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Re: I need sk_buff frag_list info.

To: Andi Kleen <ak@xxxxxxx>
Subject: Re: I need sk_buff frag_list info.
From: Donald Becker <becker@xxxxxxxxx>
Date: Mon, 18 Mar 2002 12:39:37 -0500 (EST)
Cc: Mark Wisner <markwiz@xxxxxxxxxx>, <netdev@xxxxxxxxxxx>
In-reply-to: <20020317105928.A15784@xxxxxxxxxxxxx>
Sender: owner-netdev@xxxxxxxxxxx
On Sun, 17 Mar 2002, Andi Kleen wrote:
> On Fri, Mar 15, 2002 at 10:43:12PM -0500, Donald Becker wrote:
> > A final related note: drivers should always allocate consistently
> > sized skbuffs.  Specifically, Ethernet drivers should always allocate
> > 1536 byte buffers.  Using a single buffer size gives the skbuff
> > allocator the opportunity to efficiently recycle buffers rather than
> > having to allocate and free a mix of sizes.
> The current skbuff allocator uses kmalloc for the data part. kmalloc
> currently always rounds to a power of two. So for any
> 2K>=value+sizeof(struct skb_shared_info)>1K
> you will get a 2K buffer. The skbuff head recycling works independently
> of the data size.

I sure Andi noticed the wording, but for others that didn't:
I wrote: "the opportunity", which the current implementation doesn't
take advantage of.  There have been prototype allocator implementations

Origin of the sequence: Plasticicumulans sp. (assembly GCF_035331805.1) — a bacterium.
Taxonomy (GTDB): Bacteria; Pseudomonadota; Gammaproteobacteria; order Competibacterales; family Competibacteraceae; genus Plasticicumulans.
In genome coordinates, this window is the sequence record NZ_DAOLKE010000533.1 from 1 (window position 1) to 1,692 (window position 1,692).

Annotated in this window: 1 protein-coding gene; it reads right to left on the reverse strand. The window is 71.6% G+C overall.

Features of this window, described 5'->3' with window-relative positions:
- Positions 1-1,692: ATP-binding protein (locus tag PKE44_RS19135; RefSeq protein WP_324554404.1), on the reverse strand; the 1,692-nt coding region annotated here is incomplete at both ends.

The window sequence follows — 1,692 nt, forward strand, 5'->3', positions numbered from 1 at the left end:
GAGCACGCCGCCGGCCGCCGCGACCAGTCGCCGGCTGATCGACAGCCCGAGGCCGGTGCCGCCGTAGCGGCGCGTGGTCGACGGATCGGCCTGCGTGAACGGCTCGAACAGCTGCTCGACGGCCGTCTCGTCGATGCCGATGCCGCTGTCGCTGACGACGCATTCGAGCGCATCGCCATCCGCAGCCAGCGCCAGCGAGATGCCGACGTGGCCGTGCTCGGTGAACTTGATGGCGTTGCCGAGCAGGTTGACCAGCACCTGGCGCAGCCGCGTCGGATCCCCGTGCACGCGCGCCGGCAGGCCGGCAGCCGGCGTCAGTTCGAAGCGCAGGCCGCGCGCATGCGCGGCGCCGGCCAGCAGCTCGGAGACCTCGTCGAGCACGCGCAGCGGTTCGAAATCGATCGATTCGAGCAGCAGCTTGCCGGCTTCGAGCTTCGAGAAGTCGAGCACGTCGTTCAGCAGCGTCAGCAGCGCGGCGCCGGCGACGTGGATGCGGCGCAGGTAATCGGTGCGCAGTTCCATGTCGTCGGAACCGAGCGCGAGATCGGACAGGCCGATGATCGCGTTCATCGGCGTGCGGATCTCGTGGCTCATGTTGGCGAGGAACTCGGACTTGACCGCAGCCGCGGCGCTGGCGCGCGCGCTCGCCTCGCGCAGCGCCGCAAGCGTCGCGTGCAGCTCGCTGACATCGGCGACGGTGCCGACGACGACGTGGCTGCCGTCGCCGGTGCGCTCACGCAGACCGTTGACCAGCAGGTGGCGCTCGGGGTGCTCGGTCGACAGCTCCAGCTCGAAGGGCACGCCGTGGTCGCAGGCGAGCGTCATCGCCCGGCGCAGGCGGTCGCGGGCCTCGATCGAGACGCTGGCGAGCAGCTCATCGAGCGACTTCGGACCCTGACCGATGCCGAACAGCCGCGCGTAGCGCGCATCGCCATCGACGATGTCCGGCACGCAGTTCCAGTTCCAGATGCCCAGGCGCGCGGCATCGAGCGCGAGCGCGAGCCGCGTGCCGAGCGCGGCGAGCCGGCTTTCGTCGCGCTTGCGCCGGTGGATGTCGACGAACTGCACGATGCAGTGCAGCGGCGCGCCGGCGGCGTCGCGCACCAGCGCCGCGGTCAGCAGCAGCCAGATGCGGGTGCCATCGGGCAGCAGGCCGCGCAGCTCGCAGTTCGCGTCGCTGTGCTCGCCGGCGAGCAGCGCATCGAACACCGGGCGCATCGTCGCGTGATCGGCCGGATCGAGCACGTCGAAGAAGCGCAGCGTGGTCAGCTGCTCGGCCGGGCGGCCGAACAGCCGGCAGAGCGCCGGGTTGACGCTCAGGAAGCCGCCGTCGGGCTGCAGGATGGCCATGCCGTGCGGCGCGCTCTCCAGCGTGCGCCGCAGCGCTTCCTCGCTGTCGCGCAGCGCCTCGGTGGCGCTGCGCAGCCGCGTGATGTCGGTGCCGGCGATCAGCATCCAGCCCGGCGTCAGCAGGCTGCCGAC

that recycled skbuff data areas, and keeping the drivers implementations
consistent will make it easier for this type optimization to be done.

Memory allocators are important for performance, and must be frequently
re-tuned as systems evolved with new cache structures and memory use.
Keeping the job of the memory allocator simple is critical, as
allocators can have a surprisingly bad effect on performance.  Not only
can they to have much worse performance than their memory access
count indicates because of cache effects, the resulting cache flushing
slows down unrelated code in ways that are difficult to measure.

A bit of history on packet size:

The selection of 1500 (1518) byte packets for Ethernet is somewhat
awkward for allocators.  The size was selected back in the days when
3Mbps Ethernet was being designed.  Memory was handled in 256 byte
units, and the primary considerations were access latency (helped by a
small packet size), network physical span and having a packet size large
enough to be handled efficiently.

The selection of 9KB for jumbo packets was set by the size of
inexpensive static RAM chips in the mid-80's.  Seriously.  That was
hardware constraint that caused the early Sun 68K machines to be
designed with a 8KB page size instead of a VAX-like 4KB page size.  That
caused the de facto standard NFS block size to be 8KB, which was later
the motivation for selecting 9KB for jumbo packets over the other
proposed sizes.

Donald Becker                           becker@xxxxxxxxx
Scyld Computing Corporation   
410 Severn Ave. Suite 210               Second Generation Beowulf Clusters
Annapolis MD 21403                      410-990-9993

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